Today’s commentariat is prone to ignore history, or to simplify past events to make them fit their current ideological preferences. The discourse of regime-approved conservative intellectuals and their mass media cohorts—such as Victor Davis Hanson and the tedious George Will—remains liberally optimistic and upwardly linear. The notion that our civilization is on a downward course is not allowed in this polite company. The world remains their oyster.

A similar spirit dominated Europe before the summer of 1914. Nobody expected a major war. All over the Old Continent, reputable authors argued that it was obsolete, that no great power could afford a protracted struggle for a host of financial and logistic reasons, and that there were no major unresolved issues anyway. France had quietly come to terms with the loss of Alsace-Lorraine which had happened almost half a century earlier. The Balkans, a potential powder keg, seemed calm enough after the 1912-1913 wars which pushed Turkey back to a sliver of Thrace west of Constantinople. Russia was focused on internal reforms after the 1905 revolutionary upheaval. Austria-Hungary was in a state of latent, yet manageable, crisis of relations between Vienna and Budapest, which everyone expected to be tackled once the octogenarian emperor Francis Joseph I left the stage.

The tragedy which followed the shots in Sarajevo was a sobering lesson in predicting the future. Of course, our inability to do this was also evident after the 1789 storming of the Bastille. It was palpable in the inability of seasoned Kremlinologists to predict the collapse of the Soviet bloc just months before it happened. This lack of foresight was most recently seen in the astonishing inability of United States intelligence agencies to foresee last summer’s rapid collapse of Ashraf Ghani’s regime and its lavishly equipped military in Afghanistan.

We can therefore only outline with humble awareness what may happen next year.

One focus must be the future course of the COVID-19 affair. If strangely resistant new strains of the virus continue to appear, if additional vaccine boosters become first recommended and then mandatory, and if all dissenting views about the restrictive measures and alternative treatments continue to be censored, then we can conclude that the “pandemic” is a global project managed by a shadow elite. Of course, it is possible that the Faucis of this world, the politicians, and their media cohorts pursue their narratives not because they are trying to manipulate us, but because they subscribe to a host of absurd notions. Perhaps they actually care for our welfare. This, however, seems unlikely.

Nothing much will happen on the climate change front. In defiance of the science of global warming, which has been elevated to cult status in the West, China will not give up its reliance on coal. Quite the contrary: The world’s second largest economy will expand coal production to avoid electricity shortages, and even some of the leading renewable energy advocates in Western Europe will come to terms with the impossibility of abandoning fossil fuels in the near future. Without coal, Chinese factories would no longer be able to produce daily necessities for billions of people around the world with high efficiency and at reasonable prices. While China remains officially committed to achieving net zero emissions by 2060, Beijing insists this will be done “in a balanced and orderly manner.” In other words, to all intents and purposes COP-26 in Glasgow was an irrelevant talking shop.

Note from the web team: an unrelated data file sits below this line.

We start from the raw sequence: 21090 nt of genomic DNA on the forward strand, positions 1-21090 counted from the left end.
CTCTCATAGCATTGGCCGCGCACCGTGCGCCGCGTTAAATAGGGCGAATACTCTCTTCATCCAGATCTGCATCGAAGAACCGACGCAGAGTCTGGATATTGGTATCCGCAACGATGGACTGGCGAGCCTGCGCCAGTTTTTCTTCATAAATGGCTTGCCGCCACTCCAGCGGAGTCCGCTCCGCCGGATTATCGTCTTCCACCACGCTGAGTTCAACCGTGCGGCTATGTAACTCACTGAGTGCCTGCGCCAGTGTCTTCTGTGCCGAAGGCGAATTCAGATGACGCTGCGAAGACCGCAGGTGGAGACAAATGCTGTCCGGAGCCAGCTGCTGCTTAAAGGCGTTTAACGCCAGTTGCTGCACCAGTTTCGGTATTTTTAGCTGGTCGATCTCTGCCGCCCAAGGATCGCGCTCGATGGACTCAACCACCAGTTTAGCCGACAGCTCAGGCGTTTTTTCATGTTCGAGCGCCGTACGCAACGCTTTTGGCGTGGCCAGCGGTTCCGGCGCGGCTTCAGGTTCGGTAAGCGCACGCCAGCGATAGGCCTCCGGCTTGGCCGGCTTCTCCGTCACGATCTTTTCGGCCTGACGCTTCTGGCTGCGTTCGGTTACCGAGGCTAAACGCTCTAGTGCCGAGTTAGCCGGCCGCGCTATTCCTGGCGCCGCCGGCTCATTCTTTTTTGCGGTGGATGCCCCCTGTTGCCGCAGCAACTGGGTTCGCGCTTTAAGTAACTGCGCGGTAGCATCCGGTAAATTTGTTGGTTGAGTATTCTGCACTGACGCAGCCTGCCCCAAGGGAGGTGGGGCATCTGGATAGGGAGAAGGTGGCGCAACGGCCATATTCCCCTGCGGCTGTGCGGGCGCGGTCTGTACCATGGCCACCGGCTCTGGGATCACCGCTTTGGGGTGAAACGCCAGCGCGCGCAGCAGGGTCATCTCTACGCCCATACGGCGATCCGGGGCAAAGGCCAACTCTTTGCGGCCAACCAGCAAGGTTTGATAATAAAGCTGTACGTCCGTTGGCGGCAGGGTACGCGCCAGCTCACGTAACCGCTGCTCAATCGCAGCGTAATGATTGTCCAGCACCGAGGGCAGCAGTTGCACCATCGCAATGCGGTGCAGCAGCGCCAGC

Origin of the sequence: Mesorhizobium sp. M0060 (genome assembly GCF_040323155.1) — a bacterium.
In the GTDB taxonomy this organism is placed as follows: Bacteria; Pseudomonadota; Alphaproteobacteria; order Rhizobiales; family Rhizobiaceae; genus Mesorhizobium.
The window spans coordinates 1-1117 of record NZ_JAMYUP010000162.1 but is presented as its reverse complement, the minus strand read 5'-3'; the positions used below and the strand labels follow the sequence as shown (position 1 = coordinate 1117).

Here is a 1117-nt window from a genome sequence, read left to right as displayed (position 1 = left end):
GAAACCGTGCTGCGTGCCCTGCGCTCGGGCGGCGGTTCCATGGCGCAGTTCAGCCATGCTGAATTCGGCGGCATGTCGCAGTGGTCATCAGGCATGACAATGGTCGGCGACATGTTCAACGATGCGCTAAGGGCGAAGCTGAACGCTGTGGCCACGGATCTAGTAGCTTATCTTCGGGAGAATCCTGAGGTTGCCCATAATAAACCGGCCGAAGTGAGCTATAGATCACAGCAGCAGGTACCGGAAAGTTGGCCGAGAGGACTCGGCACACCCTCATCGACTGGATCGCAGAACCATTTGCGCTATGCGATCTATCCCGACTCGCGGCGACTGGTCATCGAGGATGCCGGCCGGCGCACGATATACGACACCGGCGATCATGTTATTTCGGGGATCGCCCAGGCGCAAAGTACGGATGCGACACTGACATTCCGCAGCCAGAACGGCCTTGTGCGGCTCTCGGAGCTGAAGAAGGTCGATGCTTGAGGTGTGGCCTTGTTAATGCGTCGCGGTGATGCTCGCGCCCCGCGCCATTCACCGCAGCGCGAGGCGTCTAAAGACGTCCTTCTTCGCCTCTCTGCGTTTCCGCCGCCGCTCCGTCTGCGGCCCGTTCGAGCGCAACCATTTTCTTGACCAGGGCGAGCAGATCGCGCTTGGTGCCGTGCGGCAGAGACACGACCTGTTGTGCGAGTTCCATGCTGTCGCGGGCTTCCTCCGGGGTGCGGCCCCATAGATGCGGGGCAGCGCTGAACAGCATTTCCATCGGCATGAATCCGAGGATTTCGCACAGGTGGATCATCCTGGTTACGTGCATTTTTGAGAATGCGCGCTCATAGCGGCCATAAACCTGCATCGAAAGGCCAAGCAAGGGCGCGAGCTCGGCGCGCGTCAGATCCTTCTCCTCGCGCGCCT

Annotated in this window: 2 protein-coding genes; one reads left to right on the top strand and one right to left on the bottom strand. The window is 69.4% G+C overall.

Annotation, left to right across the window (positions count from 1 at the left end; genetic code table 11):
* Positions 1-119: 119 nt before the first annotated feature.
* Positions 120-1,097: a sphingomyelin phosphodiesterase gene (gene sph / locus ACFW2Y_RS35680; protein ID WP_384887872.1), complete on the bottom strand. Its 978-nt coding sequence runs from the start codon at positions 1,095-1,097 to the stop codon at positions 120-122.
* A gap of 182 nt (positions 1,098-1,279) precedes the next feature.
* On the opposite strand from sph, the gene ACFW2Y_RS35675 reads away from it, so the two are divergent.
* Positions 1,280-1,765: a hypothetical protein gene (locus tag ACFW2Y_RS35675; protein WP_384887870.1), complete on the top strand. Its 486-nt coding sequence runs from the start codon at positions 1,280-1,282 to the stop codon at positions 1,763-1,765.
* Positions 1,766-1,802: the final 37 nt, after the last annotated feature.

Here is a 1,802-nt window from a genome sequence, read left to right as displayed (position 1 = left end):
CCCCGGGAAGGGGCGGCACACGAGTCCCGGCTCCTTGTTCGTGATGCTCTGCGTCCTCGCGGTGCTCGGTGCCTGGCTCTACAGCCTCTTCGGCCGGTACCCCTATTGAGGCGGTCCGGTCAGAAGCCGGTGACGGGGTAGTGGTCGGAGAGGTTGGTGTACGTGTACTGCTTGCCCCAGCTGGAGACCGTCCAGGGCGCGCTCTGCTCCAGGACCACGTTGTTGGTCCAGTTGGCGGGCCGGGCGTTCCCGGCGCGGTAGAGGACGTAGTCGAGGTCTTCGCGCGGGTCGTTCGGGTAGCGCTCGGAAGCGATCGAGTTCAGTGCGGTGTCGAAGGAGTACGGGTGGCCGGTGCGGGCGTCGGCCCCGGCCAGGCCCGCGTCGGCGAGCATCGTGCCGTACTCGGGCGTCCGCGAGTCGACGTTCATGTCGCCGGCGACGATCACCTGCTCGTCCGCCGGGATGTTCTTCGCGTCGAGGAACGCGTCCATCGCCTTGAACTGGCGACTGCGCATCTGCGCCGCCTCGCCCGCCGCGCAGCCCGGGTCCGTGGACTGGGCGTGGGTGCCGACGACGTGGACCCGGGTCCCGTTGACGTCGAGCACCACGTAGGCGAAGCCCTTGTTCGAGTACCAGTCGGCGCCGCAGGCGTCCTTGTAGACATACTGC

In Europe the current energy crisis will be managed primarily by significantly increased deliveries of Russian natural gas. This will lead to the final certification of Nord Stream 2 pipeline by the new German government, the “Traffic Light” (SPD-Liberal-Green) coalition which will include the insufferable Greens who had long opposed the project. French President Emanuel Macron will be reelected in April 2022, and he will relaunch the construction of nuclear reactors as promised. The new energy reality will also make West European governments less inclined to follow the United States’ lead in raising tensions with Russia over Ukraine or in the Balkans.

The current aggressive offensive of U.S. Secretary of State Antony Blinken’s diplomats to rearrange the former Yugoslavia to the taste of their Muslim clients in Bosnia and Kosovo will fail. The current U.S. envoy for the Western Balkans, the State Department’s Deputy Assistant Secretary Gabriel Escobar, will huff and puff, but he will not be able to force Belgrade to legalize the secession of its southern province of Kosovo. Over the years Escobar and his State Department colleagues have expressed the view that both Serb and Croat political leaders in Bosnia and Herzegovina need to stop acting as members of their ethnic groups and should put their loyalty to “Bosnia” first. And yet there is no record of the U.S. government advising Gerry Adams to be less “Irish” and become more British, or criticizing Sinn Féin for advocating unification of Ulster with the Republic of Ireland. But Escobar is constantly accusing Bosnian Serbs of harboring the hope of being united with Serbian kinsfolk.